I am a fierce worker, standing up for freedom and justice and as a Dutch woman living in the UK. I’ve discovered how a village community can thrive, I’ve been part of one and felt very much AT HOME in it, very warm welcomed in it. I’ve noticed that there’s much work waiting to be done, in order to restore the thriving and wellbeing of village communities. Hopefully we soon begin to co-operate for a change for the better.
We all need to outgrow that attitude of bullying and acting of the victim, simply for the fact that it’s not what creates a sense of belonging and a happy and emotionally healthy society. In the streets, there’s less fear in Holland, in general and there’s more directness in speaking one’s mind, leaving less residue of unoutspoken arguments and feelings. Less chance for eruptions to release tension, the scenes in Highstreets on Saturdays speak for themselves. There’s a term in the UK for people who are loud: shouters.
Hierarchy and abuse of position is present for sure, in governmental institutes and corporations, but it’s less obviously present in behavior of the “people in the streets” of the Dutch society and therefore there’s less reason to be fearful in large numbers. For fear is an emotion that is as perpetual as contagious, it’s a self fulfilling prophecy too. When in fear you will arrive in situations triggering that fear, it’s where your focus is, it’s the law of attraction. Even without us knowing it consciously, for it’s a law of life, of nature. Dogs tend to attack humans who smell of fear.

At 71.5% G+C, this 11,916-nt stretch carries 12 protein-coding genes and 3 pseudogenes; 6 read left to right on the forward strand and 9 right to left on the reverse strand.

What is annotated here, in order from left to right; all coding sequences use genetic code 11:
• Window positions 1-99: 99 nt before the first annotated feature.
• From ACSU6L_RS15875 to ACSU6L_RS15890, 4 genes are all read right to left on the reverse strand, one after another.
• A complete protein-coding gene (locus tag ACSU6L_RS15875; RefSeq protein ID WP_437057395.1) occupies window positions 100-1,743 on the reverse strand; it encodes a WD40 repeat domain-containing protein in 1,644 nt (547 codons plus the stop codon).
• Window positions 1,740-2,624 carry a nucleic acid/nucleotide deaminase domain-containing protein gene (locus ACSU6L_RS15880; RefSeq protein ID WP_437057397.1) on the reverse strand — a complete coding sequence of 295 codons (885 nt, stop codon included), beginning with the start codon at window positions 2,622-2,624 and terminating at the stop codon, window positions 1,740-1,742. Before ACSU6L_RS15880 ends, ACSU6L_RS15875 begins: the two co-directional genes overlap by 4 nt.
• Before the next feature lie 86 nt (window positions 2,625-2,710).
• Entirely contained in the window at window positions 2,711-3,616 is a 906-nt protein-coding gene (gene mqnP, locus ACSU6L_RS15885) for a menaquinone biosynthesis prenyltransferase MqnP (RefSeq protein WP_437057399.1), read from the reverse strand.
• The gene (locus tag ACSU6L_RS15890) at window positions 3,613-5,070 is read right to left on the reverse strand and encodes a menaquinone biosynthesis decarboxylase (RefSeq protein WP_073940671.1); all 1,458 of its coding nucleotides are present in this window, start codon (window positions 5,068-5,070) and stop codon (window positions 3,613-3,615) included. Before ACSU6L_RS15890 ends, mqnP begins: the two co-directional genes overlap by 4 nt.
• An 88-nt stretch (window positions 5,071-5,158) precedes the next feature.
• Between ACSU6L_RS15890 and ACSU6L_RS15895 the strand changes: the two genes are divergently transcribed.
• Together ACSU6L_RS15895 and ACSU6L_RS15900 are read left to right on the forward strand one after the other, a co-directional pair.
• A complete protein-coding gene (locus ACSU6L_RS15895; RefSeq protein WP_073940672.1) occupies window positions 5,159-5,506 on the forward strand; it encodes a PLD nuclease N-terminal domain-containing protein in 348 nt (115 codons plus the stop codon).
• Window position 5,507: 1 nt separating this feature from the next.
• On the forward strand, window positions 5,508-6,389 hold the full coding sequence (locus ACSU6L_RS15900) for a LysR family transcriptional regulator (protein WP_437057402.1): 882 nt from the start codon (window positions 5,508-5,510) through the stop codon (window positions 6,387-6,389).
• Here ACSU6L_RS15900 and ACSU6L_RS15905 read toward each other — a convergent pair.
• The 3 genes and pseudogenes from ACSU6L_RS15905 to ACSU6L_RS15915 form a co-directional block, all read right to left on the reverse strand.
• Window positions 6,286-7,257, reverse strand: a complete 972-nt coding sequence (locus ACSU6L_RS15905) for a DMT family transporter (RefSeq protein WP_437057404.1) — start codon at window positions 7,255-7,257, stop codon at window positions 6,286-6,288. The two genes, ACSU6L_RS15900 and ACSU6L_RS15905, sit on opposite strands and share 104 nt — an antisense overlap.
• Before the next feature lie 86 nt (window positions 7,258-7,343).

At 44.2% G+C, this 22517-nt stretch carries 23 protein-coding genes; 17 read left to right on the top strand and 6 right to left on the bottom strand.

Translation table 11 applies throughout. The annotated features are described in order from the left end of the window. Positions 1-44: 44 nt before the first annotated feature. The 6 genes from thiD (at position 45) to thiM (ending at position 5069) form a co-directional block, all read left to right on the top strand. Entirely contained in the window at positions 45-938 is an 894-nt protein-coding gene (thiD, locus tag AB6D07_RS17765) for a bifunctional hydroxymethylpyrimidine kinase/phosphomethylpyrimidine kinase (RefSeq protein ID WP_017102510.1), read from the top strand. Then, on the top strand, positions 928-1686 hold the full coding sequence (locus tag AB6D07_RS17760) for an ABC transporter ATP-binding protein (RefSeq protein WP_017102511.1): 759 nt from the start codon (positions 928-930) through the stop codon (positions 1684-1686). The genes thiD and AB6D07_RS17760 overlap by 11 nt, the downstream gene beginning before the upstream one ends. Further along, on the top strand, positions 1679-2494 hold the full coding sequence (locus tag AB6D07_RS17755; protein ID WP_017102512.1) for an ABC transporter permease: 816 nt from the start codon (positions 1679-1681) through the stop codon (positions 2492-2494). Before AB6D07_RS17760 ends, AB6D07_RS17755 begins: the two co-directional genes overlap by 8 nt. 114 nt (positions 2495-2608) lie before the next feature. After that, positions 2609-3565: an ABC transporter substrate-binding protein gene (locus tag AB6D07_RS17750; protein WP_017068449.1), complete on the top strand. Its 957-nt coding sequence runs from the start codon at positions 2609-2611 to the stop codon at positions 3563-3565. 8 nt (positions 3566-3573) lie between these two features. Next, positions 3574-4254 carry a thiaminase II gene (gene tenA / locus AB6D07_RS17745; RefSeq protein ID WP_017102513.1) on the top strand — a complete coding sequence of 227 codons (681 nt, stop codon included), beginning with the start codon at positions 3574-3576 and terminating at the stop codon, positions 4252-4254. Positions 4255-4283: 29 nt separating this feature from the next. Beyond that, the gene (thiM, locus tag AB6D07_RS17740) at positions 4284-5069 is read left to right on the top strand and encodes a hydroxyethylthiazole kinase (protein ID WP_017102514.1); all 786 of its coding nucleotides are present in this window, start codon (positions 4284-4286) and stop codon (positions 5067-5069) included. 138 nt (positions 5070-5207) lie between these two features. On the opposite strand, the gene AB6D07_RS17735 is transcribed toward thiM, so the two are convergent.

Many parents and their children, in disfunctional families, shoot at each other with bullets of anger caused by frustration and despair. We instinctively look for solutions to get rid of negative feelings and when we project them on the outside world, there’s no end to that story.
The way to end a war is to never start one, that’s true for nations as well as for relationships in family members. We’re living in a time of eruption on all levels, we’re faced with our mirrors, as a side effect of ending a way of life that is part of a disfunctional world. We need to start all over with a blank slate, sort of.
The idea of generation clash is deeply ingrained in us, apparently. Go travel to desert tribes or jungle tribes and see how intelligent and gentle these people deal with the children. The presence of attention numbing devices is causing disruption in families,
for none of the members feels seen or acknowledged anymore, each sitting in front of a screen in separate rooms, sitting at the dinner table with eyes fixed on smaller screens.
It’s called hypnosis, or a zombie-state, I presume and once people try a detox from it, they’re confronted with what’s been ignored and pushed aside, quickly running back to the safety of the screen. That’s the effect it can have on those in the web of addictional behavior.
A strong and grounded sense of identity has become a blurred concept for many, or so it seems. That’s why Facebook has to provide one, ahem. Living up to other people’s way of life or taste is deadly to our creativity and use of imagination, our choice of a good life that is in sync with our nature. It’s not what we’re here for, we’re meant to live in freedom and to be the best version of ourselves we know to be, based on our own discernment and heart’s desire in freedom of expression.